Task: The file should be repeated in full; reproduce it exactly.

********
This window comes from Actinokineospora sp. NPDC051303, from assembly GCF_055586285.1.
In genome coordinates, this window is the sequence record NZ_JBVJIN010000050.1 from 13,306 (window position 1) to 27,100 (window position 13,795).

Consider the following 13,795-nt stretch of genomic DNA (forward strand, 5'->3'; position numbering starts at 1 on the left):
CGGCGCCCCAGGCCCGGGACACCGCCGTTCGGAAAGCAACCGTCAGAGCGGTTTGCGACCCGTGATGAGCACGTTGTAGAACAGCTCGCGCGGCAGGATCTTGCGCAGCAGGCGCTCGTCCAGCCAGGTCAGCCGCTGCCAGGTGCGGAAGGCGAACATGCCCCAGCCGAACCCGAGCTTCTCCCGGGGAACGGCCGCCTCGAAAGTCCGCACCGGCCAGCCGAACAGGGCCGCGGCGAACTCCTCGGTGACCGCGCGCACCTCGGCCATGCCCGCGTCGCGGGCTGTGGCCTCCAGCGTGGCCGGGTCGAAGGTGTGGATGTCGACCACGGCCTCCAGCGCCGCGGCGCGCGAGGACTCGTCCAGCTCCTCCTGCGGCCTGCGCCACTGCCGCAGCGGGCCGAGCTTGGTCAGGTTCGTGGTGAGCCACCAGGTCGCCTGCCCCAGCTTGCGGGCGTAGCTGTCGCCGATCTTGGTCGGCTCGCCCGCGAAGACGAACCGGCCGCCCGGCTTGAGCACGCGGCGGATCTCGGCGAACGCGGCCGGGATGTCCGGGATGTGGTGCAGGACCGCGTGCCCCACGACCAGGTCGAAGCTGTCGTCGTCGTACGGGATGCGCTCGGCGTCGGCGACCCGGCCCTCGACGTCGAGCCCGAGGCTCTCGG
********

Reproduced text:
This window comes from Actinokineospora sp. NPDC051303, from assembly GCF_055586285.1.
In genome coordinates, this window is the sequence record NZ_JBVJIN010000050.1 from 13,306 (window position 1) to 27,100 (window position 13,795).

Consider the following 13,795-nt stretch of genomic DNA (forward strand, 5'->3'; position numbering starts at 1 on the left):
CGGCGCCCCAGGCCCGGGACACCGCCGTTCGGAAAGCAACCGTCAGAGCGGTTTGCGACCCGTGATGAGCACGTTGTAGAACAGCTCGCGCGGCAGGATCTTGCGCAGCAGGCGCTCGTCCAGCCAGGTCAGCCGCTGCCAGGTGCGGAAGGCGAACATGCCCCAGCCGAACCCGAGCTTCTCCCGGGGAACGGCCGCCTCGAAAGTCCGCACCGGCCAGCCGAACAGGGCCGCGGCGAACTCCTCGGTGACCGCGCGCACCTCGGCCATGCCCGCGTCGCGGGCTGTGGCCTCCAGCGTGGCCGGGTCGAAGGTGTGGATGTCGACCACGGCCTCCAGCGCCGCGGCGCGCGAGGACTCGTCCAGCTCCTCCTGCGGCCTGCGCCACTGCCGCAGCGGGCCGAGCTTGGTCAGGTTCGTGGTGAGCCACCAGGTCGCCTGCCCCAGCTTGCGGGCGTAGCTGTCGCCGATCTTGGTCGGCTCGCCCGCGAAGACGAACCGGCCGCCCGGCTTGAGCACGCGGCGGATCTCGGCGAACGCGGCCGGGATGTCCGGGATGTGGTGCAGGACCGCGTGCCCCACGACCAGGTCGAAGCTGTCGTCGTCGTACGGGATGCGCTCGGCGTCGGCGACCCGGCCCTCGACGTCGAGCCCGAGGCTCTCGG